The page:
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LA joins NYC, Chicago in push to naturalize permanent residents



L.A. Mayor Eric Garcetti is joining his counterparts in Chicago and New York in encouraging permanent residents to become citizens. Pictured at a mayor's forum from right to left are Garcetti, Chicago Mayor Rahm Emanuel, Atlanta Mayor Kasim Reed and New York Mayor Bill De Blasio.
L.A. Mayor Eric Garcetti is joining his counterparts in Chicago and New York in encouraging permanent residents to become citizens. Pictured at a mayor's forum from right to left are Garcetti, Chicago Mayor Rahm Emanuel, Atlanta Mayor Kasim Reed and New York Mayor Bill De Blasio.
PAUL BEATY/AP

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Mayor Eric Garcetti has joined a new campaign that encourages the estimated 390,000 legal permanent residents in Los Angeles to become citizens for their own benefit — and the city's.

The “Cities for Citizenship" project, funded by $1.1 million from corporate partner Citigroup, is also kicking off in New York and Chicago.

In Los Angeles, a quarter-million dollar allocation will go toward introducing financial literacy to citizenship classes at city libraries, said Linda Lopez, chief of the Mayor's Office of Immigrant Affairs. The cost of applying for citizenship — $680 — is prohibitive for many, and Lopez said new curriculum will teach students about saving for the naturalization process, as well as other aspects of their lives.

The new initiative will also help fund citizenship drives at community centers and outreach to employers in sectors with high concentrations of permanent residents, such as hospitality, health care and technology, Lopez said.  

Lopez said the city is eager to boost civic engagement among its residents.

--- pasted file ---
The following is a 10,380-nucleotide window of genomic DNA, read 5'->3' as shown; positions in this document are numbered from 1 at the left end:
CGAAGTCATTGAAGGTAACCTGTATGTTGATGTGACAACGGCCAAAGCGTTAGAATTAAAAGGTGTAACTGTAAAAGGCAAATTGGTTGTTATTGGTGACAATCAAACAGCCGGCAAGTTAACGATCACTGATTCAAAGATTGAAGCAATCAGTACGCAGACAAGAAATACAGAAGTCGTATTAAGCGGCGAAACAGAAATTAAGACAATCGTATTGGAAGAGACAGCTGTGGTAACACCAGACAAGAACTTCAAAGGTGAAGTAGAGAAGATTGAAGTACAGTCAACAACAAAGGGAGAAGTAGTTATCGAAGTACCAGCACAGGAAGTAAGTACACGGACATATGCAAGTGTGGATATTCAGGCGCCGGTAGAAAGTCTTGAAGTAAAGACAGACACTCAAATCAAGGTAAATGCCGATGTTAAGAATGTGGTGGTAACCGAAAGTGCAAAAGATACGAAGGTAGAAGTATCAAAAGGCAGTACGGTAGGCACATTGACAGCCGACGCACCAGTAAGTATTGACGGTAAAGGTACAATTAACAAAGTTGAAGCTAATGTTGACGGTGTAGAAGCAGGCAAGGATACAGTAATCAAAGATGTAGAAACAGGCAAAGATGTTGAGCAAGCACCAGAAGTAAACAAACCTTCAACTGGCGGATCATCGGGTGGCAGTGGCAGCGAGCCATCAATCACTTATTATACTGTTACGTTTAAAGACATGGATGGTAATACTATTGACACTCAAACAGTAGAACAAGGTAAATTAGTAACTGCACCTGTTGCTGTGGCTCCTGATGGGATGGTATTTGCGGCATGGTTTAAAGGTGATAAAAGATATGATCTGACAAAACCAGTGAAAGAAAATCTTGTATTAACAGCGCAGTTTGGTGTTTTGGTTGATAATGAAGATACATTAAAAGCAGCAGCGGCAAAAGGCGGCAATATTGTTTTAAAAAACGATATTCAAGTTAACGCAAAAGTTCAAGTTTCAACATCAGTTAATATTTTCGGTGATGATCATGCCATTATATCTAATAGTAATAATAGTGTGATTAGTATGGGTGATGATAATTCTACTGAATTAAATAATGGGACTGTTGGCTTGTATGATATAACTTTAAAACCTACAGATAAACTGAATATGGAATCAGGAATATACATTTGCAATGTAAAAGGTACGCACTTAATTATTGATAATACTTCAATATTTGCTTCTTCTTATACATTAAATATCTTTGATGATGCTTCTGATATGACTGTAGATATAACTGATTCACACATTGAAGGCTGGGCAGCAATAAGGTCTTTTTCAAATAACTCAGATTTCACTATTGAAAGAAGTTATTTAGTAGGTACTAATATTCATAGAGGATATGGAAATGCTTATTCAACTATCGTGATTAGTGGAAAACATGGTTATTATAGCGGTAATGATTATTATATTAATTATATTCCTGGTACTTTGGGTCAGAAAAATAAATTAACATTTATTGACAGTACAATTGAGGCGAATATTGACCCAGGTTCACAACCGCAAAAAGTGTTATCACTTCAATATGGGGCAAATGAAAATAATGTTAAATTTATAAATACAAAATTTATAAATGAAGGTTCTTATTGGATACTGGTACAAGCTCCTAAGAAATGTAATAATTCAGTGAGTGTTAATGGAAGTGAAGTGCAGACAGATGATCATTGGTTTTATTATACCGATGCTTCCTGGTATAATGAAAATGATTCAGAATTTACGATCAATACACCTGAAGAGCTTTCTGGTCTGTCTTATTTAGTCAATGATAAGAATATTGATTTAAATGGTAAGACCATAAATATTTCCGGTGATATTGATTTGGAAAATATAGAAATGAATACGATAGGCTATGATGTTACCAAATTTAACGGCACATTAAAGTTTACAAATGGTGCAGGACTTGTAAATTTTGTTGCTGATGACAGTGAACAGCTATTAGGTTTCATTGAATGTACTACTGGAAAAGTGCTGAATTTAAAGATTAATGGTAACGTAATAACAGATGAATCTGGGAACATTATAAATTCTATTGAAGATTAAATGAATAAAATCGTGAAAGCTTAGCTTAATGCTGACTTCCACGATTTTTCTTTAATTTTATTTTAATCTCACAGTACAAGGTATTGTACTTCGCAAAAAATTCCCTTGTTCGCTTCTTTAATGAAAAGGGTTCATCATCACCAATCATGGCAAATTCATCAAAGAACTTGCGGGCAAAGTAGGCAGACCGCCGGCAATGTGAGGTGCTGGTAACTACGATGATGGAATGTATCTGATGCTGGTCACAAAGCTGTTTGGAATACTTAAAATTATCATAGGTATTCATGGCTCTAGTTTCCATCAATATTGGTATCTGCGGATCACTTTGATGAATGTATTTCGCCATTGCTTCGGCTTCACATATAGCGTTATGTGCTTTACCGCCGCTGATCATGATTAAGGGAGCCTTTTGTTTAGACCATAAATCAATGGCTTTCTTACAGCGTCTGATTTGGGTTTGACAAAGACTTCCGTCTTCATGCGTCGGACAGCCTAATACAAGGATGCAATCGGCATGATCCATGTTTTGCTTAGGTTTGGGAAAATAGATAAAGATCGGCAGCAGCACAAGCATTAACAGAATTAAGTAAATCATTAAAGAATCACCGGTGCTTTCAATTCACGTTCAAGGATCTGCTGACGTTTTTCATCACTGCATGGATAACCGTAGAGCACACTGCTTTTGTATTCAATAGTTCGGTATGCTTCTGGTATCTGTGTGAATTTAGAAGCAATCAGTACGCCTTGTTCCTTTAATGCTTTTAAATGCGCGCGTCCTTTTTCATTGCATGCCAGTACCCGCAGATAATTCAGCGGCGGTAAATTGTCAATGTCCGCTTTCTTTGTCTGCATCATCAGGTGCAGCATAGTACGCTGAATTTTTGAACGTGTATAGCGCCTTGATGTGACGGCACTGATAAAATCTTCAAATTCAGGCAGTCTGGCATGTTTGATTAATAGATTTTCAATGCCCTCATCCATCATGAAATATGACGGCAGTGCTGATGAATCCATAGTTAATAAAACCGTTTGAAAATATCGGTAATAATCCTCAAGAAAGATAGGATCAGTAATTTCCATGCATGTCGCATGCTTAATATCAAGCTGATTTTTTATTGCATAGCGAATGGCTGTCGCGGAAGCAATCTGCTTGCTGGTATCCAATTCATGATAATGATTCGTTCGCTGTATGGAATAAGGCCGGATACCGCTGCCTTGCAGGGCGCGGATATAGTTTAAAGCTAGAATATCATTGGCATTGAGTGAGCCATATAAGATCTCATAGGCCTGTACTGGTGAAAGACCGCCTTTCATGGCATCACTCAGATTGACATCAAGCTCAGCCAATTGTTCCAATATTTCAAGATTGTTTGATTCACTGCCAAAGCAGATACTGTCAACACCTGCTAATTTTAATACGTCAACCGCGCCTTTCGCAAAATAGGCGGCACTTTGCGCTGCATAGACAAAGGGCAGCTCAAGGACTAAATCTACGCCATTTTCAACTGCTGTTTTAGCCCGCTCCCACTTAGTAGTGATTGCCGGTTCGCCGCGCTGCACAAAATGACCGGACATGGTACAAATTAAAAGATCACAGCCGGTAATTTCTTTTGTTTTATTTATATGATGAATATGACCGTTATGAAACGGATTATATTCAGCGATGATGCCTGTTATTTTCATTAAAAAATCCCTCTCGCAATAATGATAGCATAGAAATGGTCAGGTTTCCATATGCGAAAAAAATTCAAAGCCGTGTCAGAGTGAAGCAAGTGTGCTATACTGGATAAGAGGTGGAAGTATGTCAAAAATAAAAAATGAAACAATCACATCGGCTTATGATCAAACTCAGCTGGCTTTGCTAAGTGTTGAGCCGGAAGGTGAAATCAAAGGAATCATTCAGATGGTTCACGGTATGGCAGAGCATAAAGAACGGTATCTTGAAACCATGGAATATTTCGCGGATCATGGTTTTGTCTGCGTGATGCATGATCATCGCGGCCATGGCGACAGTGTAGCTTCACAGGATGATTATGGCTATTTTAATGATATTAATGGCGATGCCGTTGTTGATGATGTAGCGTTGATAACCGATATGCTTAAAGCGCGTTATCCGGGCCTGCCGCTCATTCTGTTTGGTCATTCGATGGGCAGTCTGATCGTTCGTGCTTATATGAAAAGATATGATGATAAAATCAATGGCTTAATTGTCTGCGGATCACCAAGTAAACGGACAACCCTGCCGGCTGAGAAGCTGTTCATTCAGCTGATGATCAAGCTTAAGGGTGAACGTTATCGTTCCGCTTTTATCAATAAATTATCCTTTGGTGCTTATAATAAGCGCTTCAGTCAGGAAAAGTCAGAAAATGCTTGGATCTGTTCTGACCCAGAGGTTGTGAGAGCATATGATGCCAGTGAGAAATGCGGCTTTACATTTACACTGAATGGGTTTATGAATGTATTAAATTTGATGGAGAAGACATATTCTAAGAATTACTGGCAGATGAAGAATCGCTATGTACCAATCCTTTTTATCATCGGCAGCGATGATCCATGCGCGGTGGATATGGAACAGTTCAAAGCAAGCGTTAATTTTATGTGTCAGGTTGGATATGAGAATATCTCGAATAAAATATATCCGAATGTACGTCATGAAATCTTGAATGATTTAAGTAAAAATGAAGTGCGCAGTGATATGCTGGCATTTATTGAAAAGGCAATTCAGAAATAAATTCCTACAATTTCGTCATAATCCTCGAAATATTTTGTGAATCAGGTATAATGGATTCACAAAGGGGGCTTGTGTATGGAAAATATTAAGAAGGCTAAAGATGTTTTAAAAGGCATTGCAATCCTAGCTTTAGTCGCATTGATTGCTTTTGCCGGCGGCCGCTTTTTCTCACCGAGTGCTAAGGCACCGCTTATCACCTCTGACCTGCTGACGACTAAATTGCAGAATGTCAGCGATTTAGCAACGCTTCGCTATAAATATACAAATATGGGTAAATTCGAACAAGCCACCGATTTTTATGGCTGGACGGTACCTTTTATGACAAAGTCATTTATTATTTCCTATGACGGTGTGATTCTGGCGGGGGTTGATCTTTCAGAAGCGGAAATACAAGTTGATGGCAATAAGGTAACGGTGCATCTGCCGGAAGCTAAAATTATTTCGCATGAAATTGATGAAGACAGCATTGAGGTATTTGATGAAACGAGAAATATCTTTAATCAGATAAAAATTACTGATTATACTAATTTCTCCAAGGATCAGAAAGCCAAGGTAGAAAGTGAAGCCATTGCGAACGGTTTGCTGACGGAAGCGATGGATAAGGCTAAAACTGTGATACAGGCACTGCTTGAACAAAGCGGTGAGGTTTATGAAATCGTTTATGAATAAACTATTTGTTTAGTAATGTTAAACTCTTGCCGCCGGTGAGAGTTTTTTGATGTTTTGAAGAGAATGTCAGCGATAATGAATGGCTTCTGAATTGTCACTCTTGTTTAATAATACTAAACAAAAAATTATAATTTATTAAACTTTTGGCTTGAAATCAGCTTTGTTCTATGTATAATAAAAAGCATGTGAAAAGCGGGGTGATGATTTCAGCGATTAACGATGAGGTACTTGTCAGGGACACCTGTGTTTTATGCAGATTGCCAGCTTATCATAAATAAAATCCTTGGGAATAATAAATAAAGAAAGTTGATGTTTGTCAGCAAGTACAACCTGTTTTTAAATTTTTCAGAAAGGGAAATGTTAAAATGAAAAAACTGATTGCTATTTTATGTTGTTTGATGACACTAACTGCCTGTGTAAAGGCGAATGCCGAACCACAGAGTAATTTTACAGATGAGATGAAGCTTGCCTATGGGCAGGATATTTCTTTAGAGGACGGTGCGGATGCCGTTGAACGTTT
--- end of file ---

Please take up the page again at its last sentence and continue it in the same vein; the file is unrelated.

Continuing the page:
"Naturalization really offers the opportunity to participate in local and community affairs either through voting and different advocacy work," Lopez said.

Cities also benefit financially when residents naturalize, said Andrew Friedman of the non-profit Center for Popular Democracy which has partnered with the cities.

He said studies have shown that citizens earn 8 to 11 percent more than permanent residents.

"Some of it has to do with more job opportunities, a higher degree of comfort on the part of  employers," he said. "Folks are also able to access higher-paying industry jobs than they might as legal permanent residents though they have work authorization.

The center co-authored a report with the University of Southern California and The National Partnership for New Americans that found if half of those eligible sought citizenship, as much as $3 billion could flow to the L.A. economy over 10 years.

Financial giant Citigroup said in a statement it wanted to help immigrant families see "direct economic benefits." 

Citi's Global Director of Community Development Bob Annibale said: "Citi believes that citizenship is an asset that enables low-income immigrants to gain financial capability, and building a national identity must go hand-in-hand with building a financial identity."